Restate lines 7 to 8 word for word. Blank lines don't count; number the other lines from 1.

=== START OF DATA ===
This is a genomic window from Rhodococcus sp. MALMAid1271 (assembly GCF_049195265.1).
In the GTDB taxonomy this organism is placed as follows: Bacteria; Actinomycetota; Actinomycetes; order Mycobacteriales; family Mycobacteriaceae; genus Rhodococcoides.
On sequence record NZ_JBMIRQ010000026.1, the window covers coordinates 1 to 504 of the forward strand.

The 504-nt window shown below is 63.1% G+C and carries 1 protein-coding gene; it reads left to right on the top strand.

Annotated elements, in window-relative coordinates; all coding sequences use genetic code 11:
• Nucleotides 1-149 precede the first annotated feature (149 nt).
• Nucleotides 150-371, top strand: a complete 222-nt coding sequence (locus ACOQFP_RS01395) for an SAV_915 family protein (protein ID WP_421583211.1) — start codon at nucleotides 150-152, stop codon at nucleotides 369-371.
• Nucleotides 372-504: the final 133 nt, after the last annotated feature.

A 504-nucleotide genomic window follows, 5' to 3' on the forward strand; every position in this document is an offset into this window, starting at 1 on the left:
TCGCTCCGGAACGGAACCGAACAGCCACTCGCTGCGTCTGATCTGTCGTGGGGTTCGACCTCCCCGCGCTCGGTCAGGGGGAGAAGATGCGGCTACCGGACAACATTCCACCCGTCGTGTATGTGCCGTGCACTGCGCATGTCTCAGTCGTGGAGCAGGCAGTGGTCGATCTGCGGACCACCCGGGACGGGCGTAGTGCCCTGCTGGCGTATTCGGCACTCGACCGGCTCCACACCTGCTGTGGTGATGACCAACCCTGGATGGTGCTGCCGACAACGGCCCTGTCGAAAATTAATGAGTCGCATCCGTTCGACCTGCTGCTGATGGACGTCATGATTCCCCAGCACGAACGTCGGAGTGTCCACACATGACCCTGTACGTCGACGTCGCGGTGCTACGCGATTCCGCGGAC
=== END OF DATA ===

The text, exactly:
• Nucleotides 150-371, top strand: a complete 222-nt coding sequence (locus ACOQFP_RS01395) for an SAV_915 family protein (protein ID WP_421583211.1) — start codon at nucleotides 150-152, stop codon at nucleotides 369-371.
• Nucleotides 372-504: the final 133 nt, after the last annotated feature.